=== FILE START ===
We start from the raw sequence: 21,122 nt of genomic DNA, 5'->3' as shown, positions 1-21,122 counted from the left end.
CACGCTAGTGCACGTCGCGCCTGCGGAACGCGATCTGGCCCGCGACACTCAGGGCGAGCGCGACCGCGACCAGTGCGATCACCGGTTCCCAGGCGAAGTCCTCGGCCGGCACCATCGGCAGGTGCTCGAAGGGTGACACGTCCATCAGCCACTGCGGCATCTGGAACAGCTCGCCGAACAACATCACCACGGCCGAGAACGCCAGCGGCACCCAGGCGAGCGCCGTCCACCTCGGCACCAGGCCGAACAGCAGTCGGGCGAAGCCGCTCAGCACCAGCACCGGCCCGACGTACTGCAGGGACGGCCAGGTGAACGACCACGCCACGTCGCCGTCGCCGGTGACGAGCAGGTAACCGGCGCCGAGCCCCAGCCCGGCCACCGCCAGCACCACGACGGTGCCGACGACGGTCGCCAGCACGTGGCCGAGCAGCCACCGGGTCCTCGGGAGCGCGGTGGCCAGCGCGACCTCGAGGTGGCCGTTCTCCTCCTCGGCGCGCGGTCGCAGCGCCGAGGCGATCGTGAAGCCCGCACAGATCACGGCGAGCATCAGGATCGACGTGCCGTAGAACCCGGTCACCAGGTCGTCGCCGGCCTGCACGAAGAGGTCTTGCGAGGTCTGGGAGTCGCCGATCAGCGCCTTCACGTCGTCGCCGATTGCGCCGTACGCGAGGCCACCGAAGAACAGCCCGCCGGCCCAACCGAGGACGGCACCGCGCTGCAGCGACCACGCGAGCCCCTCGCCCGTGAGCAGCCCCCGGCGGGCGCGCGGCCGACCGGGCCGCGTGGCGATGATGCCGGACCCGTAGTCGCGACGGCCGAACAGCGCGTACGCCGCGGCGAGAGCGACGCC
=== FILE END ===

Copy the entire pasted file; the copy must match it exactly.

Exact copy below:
We start from the raw sequence: 21,122 nt of genomic DNA, 5'->3' as shown, positions 1-21,122 counted from the left end.
CACGCTAGTGCACGTCGCGCCTGCGGAACGCGATCTGGCCCGCGACACTCAGGGCGAGCGCGACCGCGACCAGTGCGATCACCGGTTCCCAGGCGAAGTCCTCGGCCGGCACCATCGGCAGGTGCTCGAAGGGTGACACGTCCATCAGCCACTGCGGCATCTGGAACAGCTCGCCGAACAACATCACCACGGCCGAGAACGCCAGCGGCACCCAGGCGAGCGCCGTCCACCTCGGCACCAGGCCGAACAGCAGTCGGGCGAAGCCGCTCAGCACCAGCACCGGCCCGACGTACTGCAGGGACGGCCAGGTGAACGACCACGCCACGTCGCCGTCGCCGGTGACGAGCAGGTAACCGGCGCCGAGCCCCAGCCCGGCCACCGCCAGCACCACGACGGTGCCGACGACGGTCGCCAGCACGTGGCCGAGCAGCCACCGGGTCCTCGGGAGCGCGGTGGCCAGCGCGACCTCGAGGTGGCCGTTCTCCTCCTCGGCGCGCGGTCGCAGCGCCGAGGCGATCGTGAAGCCCGCACAGATCACGGCGAGCATCAGGATCGACGTGCCGTAGAACCCGGTCACCAGGTCGTCGCCGGCCTGCACGAAGAGGTCTTGCGAGGTCTGGGAGTCGCCGATCAGCGCCTTCACGTCGTCGCCGATTGCGCCGTACGCGAGGCCACCGAAGAACAGCCCGCCGGCCCAACCGAGGACGGCACCGCGCTGCAGCGACCACGCGAGCCCCTCGCCCGTGAGCAGCCCCCGGCGGGCGCGCGGCCGACCGGGCCGCGTGGCGATGATGCCGGACCCGTAGTCGCGACGGCCGAACAGCGCGTACGCCGCGGCGAGAGCGACGCC